Partners from way back

The evening’s events picked up momentum around 6 p.m. as guests, ultimately 100 or so, converged at the Museum of Art for a reception co-hosted by Bates and MPBN. Bates President Elaine Tuttle Hansen and MPBN President Jim Dowe welcomed the visitors, both taking care to remind us that, in fact, the relationship between the two organizations goes back a ways: Bates and sister colleges Bowdoin and Colby founded WCBB, one component of what’s now MPBN, back in 1961.

“MPBN wouldn’t exist without Bates,” Dowe said, recalling that then-Bates President Charles Phillips was among a Bates group that went to Washington on the first day that licenses for public television were issued, in the early 1960s. “They waited on the steps for the doors to open” at the FCC, Dowe said.

“It’s very fitting for us to host debates at Bates,” Hansen said, referring not only to the college’s long and proud debate history, but also to the fact that the city of Lewiston welcomed Bates debates in City Hall before the college had a suitable venue of its own. Now, she said, “we’re thrilled to be able to reciprocate.”

As the hennaed Moroccan women of Lalla Essaydi’s photographs looked on, guests at the reception sipped champagne and munched chilled shrimp, chocolate-dipped strawberries and mustard-rubbed lamb.

In attendance were members of local government such as Auburn Mayor Dick Gleason P’93; well-known Bates faces such as dance program founder Marcy Plavin and Professor Emeritus of Psychology and state Rep. Richard Wagner; and two of the candidates, Shawn Moody — with son James ’12 — and Kevin Scott. A second Bates student had a candidate connection too — David Cutler ’12, nephew of Eliot.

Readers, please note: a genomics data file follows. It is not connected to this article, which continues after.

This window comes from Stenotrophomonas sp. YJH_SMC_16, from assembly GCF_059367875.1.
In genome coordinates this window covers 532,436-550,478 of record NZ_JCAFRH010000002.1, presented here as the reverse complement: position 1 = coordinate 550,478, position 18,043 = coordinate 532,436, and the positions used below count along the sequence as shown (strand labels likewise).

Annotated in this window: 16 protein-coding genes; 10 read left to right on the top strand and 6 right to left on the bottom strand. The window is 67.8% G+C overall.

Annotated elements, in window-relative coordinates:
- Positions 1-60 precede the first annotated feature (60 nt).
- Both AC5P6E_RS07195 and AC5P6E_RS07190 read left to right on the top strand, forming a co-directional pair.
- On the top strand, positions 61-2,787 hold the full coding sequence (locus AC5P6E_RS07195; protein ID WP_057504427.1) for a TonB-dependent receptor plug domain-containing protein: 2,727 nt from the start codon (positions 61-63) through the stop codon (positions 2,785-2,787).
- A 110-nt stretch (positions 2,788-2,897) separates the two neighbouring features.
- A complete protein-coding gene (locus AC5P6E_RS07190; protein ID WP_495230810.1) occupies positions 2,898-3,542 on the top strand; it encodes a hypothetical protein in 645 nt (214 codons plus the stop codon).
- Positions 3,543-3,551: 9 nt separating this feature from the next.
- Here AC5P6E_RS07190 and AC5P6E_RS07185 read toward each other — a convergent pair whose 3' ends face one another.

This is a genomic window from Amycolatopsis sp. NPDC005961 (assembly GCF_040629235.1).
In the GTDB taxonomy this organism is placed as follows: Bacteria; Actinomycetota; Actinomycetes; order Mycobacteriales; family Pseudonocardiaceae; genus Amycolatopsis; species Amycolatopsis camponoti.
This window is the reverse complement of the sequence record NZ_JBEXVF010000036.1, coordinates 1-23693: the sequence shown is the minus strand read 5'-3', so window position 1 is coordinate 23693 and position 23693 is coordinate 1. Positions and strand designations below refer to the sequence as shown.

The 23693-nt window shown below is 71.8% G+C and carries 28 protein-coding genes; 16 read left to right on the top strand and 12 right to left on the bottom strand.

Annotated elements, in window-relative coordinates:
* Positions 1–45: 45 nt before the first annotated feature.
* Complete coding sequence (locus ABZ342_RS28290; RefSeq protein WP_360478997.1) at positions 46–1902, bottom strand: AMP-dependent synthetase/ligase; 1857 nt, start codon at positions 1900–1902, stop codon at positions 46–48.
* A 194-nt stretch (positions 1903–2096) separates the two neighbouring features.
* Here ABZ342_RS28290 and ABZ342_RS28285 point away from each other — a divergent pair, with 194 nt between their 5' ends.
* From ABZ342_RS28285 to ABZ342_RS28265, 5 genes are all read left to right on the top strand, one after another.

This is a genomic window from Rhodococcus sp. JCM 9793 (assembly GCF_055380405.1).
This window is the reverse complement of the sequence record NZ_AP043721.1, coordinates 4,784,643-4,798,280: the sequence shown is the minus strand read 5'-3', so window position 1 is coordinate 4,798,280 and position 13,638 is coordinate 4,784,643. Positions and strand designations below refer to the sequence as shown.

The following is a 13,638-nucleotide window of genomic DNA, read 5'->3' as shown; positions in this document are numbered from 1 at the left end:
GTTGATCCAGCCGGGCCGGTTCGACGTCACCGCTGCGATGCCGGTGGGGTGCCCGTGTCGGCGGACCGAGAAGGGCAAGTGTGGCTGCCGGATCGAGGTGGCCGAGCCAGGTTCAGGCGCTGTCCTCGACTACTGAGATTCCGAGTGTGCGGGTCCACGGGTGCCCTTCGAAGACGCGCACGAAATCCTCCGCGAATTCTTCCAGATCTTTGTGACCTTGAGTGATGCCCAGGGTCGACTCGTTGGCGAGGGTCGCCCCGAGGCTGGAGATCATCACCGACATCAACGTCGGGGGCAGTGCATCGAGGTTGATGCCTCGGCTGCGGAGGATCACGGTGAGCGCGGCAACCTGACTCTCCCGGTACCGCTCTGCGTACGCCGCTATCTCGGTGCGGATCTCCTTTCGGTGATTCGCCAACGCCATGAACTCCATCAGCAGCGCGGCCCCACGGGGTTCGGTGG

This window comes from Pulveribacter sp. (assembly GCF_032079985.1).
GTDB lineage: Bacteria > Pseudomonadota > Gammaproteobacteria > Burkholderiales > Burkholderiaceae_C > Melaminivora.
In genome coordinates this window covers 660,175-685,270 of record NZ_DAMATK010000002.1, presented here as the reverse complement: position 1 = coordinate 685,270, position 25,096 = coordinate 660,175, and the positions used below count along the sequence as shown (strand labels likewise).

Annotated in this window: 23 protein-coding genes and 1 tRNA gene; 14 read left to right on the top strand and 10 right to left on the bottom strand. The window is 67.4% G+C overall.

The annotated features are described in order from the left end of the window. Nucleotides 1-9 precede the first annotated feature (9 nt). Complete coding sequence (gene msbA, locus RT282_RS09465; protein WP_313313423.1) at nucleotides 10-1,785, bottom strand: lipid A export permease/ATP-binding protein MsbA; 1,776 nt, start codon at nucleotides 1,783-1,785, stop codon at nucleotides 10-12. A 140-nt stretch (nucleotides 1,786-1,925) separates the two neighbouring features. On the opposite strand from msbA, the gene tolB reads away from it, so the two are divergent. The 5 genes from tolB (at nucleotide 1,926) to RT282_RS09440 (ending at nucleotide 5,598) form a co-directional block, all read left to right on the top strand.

No empty podium

As showtime drew near, MPBN crew members, all in black shirts, put the final touches on the stage and camera setup. Would there be a symbolic empty podium for the absent Lepage, we asked? No, one staffer joked, “but we did get them from Marden’s.” (LePage is general manager of the discount store chain.)

By showtime, about 280 of the Olin concert hall’s 300 seats were filled. About half the audience was invited, with the rest of the seats going to members of the Bates community, including some 70 students.

Associate Professor of Politics John Baughman greeted the gathering. Picking up the thread from Hansen of Bates’ debate history, he raised the spirit of a great Maine and U.S. politician who, before all that, was a debater at Bates: Edmund S. Muskie ’36.

Baughman pointed out that when Muskie ran for governor in the mid-1950s, the candidates never debated one another. So even in a political season as rancorous as this one, it’s clear that there has been at least some kind of progress.

Indeed, as silly as the students got during the watch party in the basement, there was no question that each had a critical eye — in the best sense — on the discourse emanating from the auditorium upstairs.

In an age when so many potential voters shun the polls, director of debate Jan Hovden said before the event, “anything that engages people in the political process is a good thing in and of itself.”